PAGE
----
The Arizona Department of Transportation recently outlined how it reuses a variety of highway construction materials – such as asphalt, concrete, and steel – to reduce overall transportation project costs and preserve the environment.
[Above photo by the Arizona DOT]
“We reuse as much as we can so nothing goes to waste,” explained Kole Dea, senior resident engineer with the Arizona DOT, in a blog post. “If something can’t go back into the project, then it’s recycled.”
Dea used the I-10 Broadway Curve Improvement Project to highlight how the agency reuses and recycles highway construction materials – both as part of the same project as well as externally on different projects.
For example, when construction began on the I-10 Broadway Curve project in summer 2021, crews removed the rubberized asphalt from the surfaces of I-10 and US 60 in the project area. That work created 1.3 million square yards of asphalt millings, which then formed the base layer for temporary haul roads in the project area. Millings provide a strong base for trucks and equipment to drive on, and they reduce dust – another plus for the environment. Furthermore, the agency mixed those millings with dirt to build embankments to provide additional support to those temporary roadways. Outside of the project area, Arizona DOT said it uses millings on maintenance roads in unpaved areas.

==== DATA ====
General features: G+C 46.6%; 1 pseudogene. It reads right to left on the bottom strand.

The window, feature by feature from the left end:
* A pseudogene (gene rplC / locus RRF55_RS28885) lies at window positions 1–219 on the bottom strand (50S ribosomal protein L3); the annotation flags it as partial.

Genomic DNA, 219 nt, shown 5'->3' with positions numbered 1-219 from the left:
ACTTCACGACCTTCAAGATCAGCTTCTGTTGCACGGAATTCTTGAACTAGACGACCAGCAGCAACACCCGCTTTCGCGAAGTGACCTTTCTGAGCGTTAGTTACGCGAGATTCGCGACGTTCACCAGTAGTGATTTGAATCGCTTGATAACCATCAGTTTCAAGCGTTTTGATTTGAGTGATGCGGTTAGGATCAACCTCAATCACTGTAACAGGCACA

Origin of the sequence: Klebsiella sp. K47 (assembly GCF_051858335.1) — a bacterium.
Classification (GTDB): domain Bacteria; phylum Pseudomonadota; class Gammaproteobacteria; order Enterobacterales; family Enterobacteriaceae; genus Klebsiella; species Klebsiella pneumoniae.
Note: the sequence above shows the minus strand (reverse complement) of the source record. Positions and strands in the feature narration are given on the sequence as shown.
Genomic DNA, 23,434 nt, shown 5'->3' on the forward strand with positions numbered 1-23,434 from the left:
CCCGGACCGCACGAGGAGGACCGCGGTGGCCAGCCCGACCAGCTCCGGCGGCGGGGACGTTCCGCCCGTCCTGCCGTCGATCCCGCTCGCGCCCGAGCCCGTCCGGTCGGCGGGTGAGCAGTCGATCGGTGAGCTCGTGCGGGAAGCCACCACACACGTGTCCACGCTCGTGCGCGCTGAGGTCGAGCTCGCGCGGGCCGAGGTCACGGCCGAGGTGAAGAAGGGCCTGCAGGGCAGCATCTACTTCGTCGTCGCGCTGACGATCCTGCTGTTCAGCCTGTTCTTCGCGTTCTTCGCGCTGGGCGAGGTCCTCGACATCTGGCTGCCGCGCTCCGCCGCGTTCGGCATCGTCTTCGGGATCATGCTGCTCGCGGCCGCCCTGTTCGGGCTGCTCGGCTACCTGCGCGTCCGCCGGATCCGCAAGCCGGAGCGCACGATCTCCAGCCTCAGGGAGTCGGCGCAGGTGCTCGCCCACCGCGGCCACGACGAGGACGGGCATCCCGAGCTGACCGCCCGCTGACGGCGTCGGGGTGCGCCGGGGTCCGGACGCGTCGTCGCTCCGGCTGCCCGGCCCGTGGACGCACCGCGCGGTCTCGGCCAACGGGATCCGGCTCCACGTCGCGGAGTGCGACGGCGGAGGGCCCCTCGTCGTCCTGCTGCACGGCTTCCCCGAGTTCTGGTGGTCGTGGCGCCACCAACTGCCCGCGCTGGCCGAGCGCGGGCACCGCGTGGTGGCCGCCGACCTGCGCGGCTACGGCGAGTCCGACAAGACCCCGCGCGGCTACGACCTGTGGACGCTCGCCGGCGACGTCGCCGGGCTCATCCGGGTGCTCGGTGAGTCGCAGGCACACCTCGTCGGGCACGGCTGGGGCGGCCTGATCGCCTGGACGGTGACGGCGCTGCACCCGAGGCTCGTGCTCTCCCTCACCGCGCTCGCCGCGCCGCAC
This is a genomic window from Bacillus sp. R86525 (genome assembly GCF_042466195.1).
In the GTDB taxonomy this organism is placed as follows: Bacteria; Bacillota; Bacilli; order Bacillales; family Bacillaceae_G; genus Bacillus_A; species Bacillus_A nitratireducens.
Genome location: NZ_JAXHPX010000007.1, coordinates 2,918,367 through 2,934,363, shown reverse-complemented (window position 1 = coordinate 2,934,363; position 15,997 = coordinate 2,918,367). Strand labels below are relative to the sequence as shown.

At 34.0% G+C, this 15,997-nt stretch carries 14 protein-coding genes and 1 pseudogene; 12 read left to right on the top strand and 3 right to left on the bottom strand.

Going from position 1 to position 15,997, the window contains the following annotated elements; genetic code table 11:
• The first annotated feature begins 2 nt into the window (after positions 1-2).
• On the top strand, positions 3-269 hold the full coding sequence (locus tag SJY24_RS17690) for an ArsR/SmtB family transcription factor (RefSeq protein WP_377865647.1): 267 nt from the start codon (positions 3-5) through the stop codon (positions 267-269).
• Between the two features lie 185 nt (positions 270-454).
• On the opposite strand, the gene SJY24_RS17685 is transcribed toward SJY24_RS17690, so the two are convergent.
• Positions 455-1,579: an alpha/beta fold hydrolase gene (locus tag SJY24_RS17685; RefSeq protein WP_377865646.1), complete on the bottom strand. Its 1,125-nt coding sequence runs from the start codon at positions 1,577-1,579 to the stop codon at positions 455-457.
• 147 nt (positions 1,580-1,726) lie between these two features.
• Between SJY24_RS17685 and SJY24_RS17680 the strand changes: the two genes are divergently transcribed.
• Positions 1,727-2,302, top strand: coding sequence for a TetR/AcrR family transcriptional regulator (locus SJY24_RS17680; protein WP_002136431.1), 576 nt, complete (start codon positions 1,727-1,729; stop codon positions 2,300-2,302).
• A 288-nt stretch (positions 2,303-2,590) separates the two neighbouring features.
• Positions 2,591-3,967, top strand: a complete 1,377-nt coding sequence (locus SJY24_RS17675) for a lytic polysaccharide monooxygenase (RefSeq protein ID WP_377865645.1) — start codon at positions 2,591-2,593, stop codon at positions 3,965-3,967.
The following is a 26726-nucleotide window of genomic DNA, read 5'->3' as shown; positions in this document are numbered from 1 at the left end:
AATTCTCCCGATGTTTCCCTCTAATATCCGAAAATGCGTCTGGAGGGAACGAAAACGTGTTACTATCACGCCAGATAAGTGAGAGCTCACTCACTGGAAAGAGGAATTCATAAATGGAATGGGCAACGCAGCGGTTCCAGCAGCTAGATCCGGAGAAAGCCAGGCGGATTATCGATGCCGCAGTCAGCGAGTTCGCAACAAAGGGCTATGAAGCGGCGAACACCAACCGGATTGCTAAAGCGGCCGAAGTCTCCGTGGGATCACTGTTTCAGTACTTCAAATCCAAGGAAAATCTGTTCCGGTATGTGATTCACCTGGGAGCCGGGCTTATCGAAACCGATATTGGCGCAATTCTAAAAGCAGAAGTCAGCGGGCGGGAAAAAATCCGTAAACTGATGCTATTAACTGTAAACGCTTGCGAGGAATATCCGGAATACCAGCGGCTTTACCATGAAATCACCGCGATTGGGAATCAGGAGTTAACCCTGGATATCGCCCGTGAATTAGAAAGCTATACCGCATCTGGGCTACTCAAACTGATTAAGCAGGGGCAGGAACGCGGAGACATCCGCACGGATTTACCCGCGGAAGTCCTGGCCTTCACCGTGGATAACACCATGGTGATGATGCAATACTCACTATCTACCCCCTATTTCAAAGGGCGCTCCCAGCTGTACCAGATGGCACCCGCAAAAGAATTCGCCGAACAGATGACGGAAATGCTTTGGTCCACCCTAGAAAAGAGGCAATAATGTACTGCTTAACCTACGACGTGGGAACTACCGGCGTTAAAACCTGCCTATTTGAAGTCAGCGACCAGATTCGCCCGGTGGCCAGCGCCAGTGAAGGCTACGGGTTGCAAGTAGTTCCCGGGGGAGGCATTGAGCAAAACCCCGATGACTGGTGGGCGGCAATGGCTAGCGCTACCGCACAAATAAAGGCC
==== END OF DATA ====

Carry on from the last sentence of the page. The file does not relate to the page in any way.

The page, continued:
As the agency removes walls and other concrete structures to make way for new construction, they are broken up to serve a new purpose. Arizona DOT said its crews use equipment to break each piece into sizes no larger than 24 inches. Those pieces then become fill material for building up approaches for new bridges. They also fill in holes or otherwise supplement unstable materials in the project area.
The agency also removes steel rebar and other metal materials and takes them to a recycling facility – pointing out that recycled steel is as strong and durable as new steel made from iron ore.
Arizona DOT stressed that it works in compliance with state and federal regulations to ensure all reused materials do not threaten the environment. For example, the agency tests the paint stripes on milled asphalt to ensure it does not contain lead, and that old pipes or bridge structures are free from asbestos.
Several state departments of transportation have reused materials left over from highway and other transportation infrastructure projects for a variety of purposes – especially environmentally focused ones.
For example, in 2021, the Maryland Department of Transportation began oversight of contracts with two Maryland companies to make bricks, pavers, concrete highway barriers, and shoreline supports – among other structures – from dredged material cleared from a shipping channel within the Port of Baltimore.
In addition, in early 2022, the North Carolina Department of Transportation provided more than 1,000 tons of damaged concrete pipe to help the North Carolina Division of Marine Fisheries shore up two artificial reefs.